What Brown described to Fryer sounds like an attractive scenario. Free from the time constraints of television, an online environment offers a great alternative for live content. Fox already has all the resources on-site to provide outstanding coverage. Unfortunately, there is still one key issue on the table.
While Fox holds the TV rights to its package of Sprint Cup Series races, the online or interactive rights to the very same races are held by Turner Sports located in Atlanta, GA. It was January of this year when TDP reported that Turner was optimistic on partnering with Fox and offering the popular online application called RaceBuddy for the Fox Sprint Cup Series races. It never happened.
Click here to read the official news release on the contract extension between Turner and NASCAR that allowed Turner to lock-up the online rights to the sport until the 2014 season. Basically, Fox has no legal way to offer live post-race NASCAR content of any kind online.
Despite the fact that Brown's online plans involve the NASCAR on Fox announce team, the FoxSports.com website and races telecast by Fox, moving from broadcast TV to an Internet environment would violate Turner's current online contract.
A Turner Sports representative politely declined to comment on Fryer's story or the quotes from Fox's Brown. There really was no need for a statement. Turner has owned these interactive rights since 2000 and over the years has offered a variety of NASCAR programs and applications, including a live post-race show.
A Fox Sports representative was unable to provide any additional information on Brown's plans for Sunday. Perhaps, if the RaceBuddy deal had been done, Fox would have found itself in the position of already having an online platform that could serve to host a post-race show with little problem. Now any online effort would start from scratch.
Should Fox, Turner and NASCAR reach a solution that would allow for a live online post-race show, TDP will provide the updated information. In the meantime, it's up to the live NASCAR on Fox telecast and the 8PM Sunday night Victory Lane program on SPEED to provide the post-race coverage for fans.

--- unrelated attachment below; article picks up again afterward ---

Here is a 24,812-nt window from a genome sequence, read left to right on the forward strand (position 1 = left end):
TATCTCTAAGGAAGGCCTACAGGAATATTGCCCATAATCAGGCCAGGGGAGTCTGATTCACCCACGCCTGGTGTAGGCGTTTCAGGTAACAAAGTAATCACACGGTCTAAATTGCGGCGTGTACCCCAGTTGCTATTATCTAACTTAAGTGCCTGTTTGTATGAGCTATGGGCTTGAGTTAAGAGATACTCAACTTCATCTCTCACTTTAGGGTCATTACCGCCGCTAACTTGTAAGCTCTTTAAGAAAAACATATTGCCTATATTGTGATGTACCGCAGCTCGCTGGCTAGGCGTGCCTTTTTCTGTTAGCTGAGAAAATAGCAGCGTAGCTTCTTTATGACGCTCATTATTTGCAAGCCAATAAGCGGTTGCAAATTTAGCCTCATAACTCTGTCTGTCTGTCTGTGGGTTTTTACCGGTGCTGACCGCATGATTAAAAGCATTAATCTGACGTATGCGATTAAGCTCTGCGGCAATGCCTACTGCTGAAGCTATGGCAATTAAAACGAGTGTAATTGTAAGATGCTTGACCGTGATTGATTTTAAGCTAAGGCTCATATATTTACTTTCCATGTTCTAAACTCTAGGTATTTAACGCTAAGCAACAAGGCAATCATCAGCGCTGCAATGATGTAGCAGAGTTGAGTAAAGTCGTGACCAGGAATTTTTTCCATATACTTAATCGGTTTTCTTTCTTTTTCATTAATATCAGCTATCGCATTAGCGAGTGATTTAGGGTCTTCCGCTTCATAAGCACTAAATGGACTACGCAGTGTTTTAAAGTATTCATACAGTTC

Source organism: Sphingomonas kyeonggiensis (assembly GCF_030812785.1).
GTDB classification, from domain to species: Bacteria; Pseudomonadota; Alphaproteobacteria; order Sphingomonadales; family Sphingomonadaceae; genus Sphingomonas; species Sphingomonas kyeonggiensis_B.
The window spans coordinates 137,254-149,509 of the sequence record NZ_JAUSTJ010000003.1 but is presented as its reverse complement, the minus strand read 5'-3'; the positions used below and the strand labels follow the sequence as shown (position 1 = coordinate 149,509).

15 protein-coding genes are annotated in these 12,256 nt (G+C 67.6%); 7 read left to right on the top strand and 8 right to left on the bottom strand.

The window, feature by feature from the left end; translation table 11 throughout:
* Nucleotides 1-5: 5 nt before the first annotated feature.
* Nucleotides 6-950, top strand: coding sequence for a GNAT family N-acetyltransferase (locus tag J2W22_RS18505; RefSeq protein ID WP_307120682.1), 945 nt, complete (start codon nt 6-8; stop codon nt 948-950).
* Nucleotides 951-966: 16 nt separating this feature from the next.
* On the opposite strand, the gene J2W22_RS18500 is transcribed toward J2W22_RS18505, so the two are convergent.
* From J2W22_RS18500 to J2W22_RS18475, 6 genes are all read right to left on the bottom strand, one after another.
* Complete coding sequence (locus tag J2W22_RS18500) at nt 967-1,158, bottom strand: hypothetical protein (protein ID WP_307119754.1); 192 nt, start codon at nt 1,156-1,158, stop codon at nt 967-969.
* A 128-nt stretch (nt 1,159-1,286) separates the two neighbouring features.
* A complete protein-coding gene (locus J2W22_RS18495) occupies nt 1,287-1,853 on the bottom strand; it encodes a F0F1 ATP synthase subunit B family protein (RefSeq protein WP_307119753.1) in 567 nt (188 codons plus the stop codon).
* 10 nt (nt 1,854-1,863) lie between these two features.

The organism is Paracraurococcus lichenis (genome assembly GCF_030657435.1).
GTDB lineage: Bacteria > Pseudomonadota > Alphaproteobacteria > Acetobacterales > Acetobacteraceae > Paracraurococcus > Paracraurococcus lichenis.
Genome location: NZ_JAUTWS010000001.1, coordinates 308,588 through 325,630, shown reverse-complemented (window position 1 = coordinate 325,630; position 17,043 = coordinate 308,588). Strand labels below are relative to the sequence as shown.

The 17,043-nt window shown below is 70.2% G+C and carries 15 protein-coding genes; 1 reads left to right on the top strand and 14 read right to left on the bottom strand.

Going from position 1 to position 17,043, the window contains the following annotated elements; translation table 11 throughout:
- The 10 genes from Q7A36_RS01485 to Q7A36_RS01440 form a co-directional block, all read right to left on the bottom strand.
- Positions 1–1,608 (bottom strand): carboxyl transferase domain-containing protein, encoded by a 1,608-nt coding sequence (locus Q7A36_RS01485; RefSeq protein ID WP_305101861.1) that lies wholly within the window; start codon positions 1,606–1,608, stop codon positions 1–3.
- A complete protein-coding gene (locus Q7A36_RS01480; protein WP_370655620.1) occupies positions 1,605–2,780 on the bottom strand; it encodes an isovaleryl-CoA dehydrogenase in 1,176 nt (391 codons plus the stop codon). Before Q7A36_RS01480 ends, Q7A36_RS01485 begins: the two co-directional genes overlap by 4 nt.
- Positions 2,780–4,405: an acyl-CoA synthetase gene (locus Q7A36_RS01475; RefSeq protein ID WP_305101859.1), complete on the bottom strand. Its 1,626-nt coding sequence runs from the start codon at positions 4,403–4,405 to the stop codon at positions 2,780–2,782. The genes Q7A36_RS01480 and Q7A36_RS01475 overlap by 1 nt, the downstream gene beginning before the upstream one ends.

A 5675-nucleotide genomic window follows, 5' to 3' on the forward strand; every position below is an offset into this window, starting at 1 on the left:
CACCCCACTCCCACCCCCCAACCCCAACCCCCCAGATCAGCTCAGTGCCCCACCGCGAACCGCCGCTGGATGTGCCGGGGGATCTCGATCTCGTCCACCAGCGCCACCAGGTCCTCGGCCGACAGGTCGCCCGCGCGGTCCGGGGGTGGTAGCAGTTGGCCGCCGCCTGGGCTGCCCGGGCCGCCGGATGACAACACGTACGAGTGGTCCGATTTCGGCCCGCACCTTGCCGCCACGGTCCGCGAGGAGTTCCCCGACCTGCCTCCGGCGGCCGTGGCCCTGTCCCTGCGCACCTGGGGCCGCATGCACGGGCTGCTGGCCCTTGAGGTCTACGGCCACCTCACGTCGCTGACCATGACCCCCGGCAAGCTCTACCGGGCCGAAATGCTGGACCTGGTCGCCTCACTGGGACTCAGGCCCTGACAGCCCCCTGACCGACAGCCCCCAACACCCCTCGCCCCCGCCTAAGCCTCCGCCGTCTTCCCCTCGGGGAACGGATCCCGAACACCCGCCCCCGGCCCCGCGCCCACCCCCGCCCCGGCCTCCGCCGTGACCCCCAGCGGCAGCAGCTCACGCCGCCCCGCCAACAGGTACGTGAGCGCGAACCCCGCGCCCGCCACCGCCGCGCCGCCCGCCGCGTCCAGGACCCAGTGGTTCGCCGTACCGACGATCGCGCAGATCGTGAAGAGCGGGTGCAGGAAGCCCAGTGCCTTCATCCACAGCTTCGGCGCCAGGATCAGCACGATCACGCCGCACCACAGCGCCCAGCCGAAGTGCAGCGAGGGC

We invite your comments on this topic. To add your opinion, just click on the comments button below. This is a family-friendly website, please keep that in mind when posting. Thank you for taking the time to stop by The Daly Planet.
The rain is falling, the day is gray and FOX has five hours to fill. This should be interesting!
Chris Myers starts the day from the Hollywood Hotel with Darrell Waltrip and Jeff Hammond. This is a one hour pre-race show. Last week the emphasis was on the new DirecTV head-to-head bracket game that puts NASCAR into an NCAA hoop tourney style bracket. The secondary emphasis was on Subway and the launch of the new breakfast memo.
Myers is looking at a long day as track drying has not made a dent in the rain and the entire track is wet. Upstairs in the broadcast booth are Mike Joy and Larry McReynolds. Expect McReynolds to contribute to the rain delay and maybe even move from his broadcast booth location.
Luckily, the FOX pit reporters are the best in the business. Steve Byrnes, Dick Berggren, Matt Yocum and Krista Voda are going to be working very hard for several hours to offer the stories of the day other than the rain.
It should be interesting to see how long FOX remains on the air live before giving way to either the local affiliates or standby programming. The challenge is normally to try and encourage the TV audience to remain, but today is still a wash-out and none of the drivers are even in their firesuits.
This post will serve to host your comments on the NASCAR on FOX coverage of the Sprint Cup Series race from the Texas Motor Speedway. To add your comment, just click on the comments button below. This is a family-friendly website, please keep that in mind when posting. Thank you for stopping by!
Well, RaceDay host John Roberts already relayed this morning that panelist Kenny Wallace was going to make some controversial statements on the show. Kyle Petty is sitting alongside of Wallace and enjoys adding his two cents into the mix.
It might be a fun show to watch and get your comments live as it happens. Just click the comments button below to add your TV-related comment about RaceDay on SPEED.
Wendy Venturini and Hermie Sadler are the reporters. They have a tough assignment today, as the drivers are in their motorhomes and not a thing is happening at the track except for jet dryers slowly circling.
This RaceDay will be different, because the Nationwide Series race was delayed and will be run either later tonight or on Monday. It should be interesting to see if RaceDay talks about this situation or interviews any of the Nationwide Series drivers.
Thanks again for stopping by, we will be live blogging the entire FOX and ESPN2 race telecasts later in the day.